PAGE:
Rollins: The time I laugh is when I get laughed at. And that happens a lot. Kids come up and just bash on you. They see the tattoos, and they laugh at you. You look ridiculous to them, I think. And sometimes you come walking through their village and you’re sweating buckets, and they’re looking good, real cool and dry. You’re huffing and puffing, you’re clothes are sticking to you, you’re covered in sunscreen. You just look like an idiot.
And you’re hoisting some camera up, and they just trip on you. Like, "What a nut!" And they’ll always laugh. They’ll laugh at you or they’ll come up and they’ll grab your arm like it doesn’t belong to you. And they’ll point at one of your tattoos. And they’ll just hold your arm and kind of dig their index finger into your arm and point and just poke this tattoo. Like, "Look at this one. What Cracker Jack box did he get this one from?" And two people come over and laugh at it. And so, what do you do in that situation? Well, I think it’s funny. And so I start laughing, too. I can’t help it. And that just kind of, the tension goes out of the scene, immediately.
I go off the beaten track pretty often. I don’t really travel with people. And I’ll just see a street, and if my stomach goes, “Nah, don’t go.” That means I have to go. And I go in, and some of these places are dead ends, and so I go in, and I take photos of a way out, just in case I anger someone.
Because they’re not getting the camera. They think they might, but they’re gonna have to cut me to get it. And so I don’t want it to go there. But I’m just one guy. And two people have tried to take the camera, one in Senegal and one in Delhi. The one in Senegal...we ended up laughing about it. The other guy was in a tuk-tuk [a three-wheeled motor rickshaw] and he came by and tried to swipe it, but I dodged him. But I’m just saying, if these countries and these cities, it’s like Baltimore. ... You gotta watch your ass.
Q: On your last tour, you talked about dealing with sciatic nerve damage. Has it changed the way you travel abroad?
Rollins: Well, I limp a little. It doesn’t hurt, there’s no pain. It’s just that the leg is not as responsive as it used to be. You’ll see older guys in the airport kind of clump by and their foot looks likes a peg leg. That’s what I’ve got. It’s called "foot drop." It’s kind of garden variety sciatica basically.
And it’s not uncommon; it just sucks. You gotta be careful to keep your discipline in keeping that left foot up when you walk. Otherwise, the sidewalk will be a little uneven, and your foot will squarely catch that half-inch rise and you go flying forward — like in the air, groceries flying, book bag flying ahead of you, camera lens breaking in half on the street of Bangladesh. That’s what happened to me.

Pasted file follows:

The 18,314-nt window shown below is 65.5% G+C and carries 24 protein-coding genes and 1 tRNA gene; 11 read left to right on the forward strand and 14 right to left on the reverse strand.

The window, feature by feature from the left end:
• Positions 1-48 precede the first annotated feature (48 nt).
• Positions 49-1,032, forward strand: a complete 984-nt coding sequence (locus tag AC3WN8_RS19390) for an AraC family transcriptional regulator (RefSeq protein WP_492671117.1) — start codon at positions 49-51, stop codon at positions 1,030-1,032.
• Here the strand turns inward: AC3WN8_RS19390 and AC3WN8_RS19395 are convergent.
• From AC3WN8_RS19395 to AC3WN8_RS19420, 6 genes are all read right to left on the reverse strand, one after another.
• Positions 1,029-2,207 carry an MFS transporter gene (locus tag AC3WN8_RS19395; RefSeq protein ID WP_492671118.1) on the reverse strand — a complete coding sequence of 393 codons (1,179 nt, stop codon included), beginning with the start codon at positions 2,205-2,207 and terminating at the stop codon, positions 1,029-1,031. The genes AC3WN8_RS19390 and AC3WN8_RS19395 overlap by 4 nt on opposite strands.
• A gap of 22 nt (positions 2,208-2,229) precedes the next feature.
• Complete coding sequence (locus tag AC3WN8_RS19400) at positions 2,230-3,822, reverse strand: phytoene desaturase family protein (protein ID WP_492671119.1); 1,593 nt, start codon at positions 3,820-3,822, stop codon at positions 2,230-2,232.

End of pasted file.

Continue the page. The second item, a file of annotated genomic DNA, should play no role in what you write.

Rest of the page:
Q: Where haven’t you yet visited that you want to go?
Rollins: I want to spend time in Palestine, which hopefully I get that happening this December. I’ll be in Cuba next month when we go down to Bay of Pigs. I’m looking forward to that. I want to get some more of the Stans. Like I want to get to Uzbekistan, which I think I can get to pretty easily. Tajikstan — I don’t know if I can get there. I’d like to go back to Afghanistan, but I don’t know if that’s a possibility. I want to spend more time in countries around the Caspian Sea.
I want to get back to Azerbaijan, to Baku and see if I can spend some time there. 'Cause that’s the part of the world that has all the last trenches of natural gas and oil. And of course, America is angling, the Russians and Chinese are certainly angling for drinking straw position to get in.
It’s why America’s still in Afghanistan. It’s not about the Taliban, there’s like eight guys in Taliban. It’s more about the minerals. And it’s why the Chinese are turning up in some very interesting parts of Africa. It’s for the minerals. And so the ex-super power, America, is flailing as it falls over, the Chinese are coolly and calculatedly, slowly and forcefully making inroads to getting the means of production in economies easily softened and manipulated. And so these are the places I want to go and basically see what’s happening.
Henry Rollins will appear Tuesday night, Oct. 18, at 7 p.m. at the . Co-sponsor advises that "The first 150 people in line at 6pm will get a free ticket for the talk. However, even if you don't get a ticket, you can get into the signing line after the talk."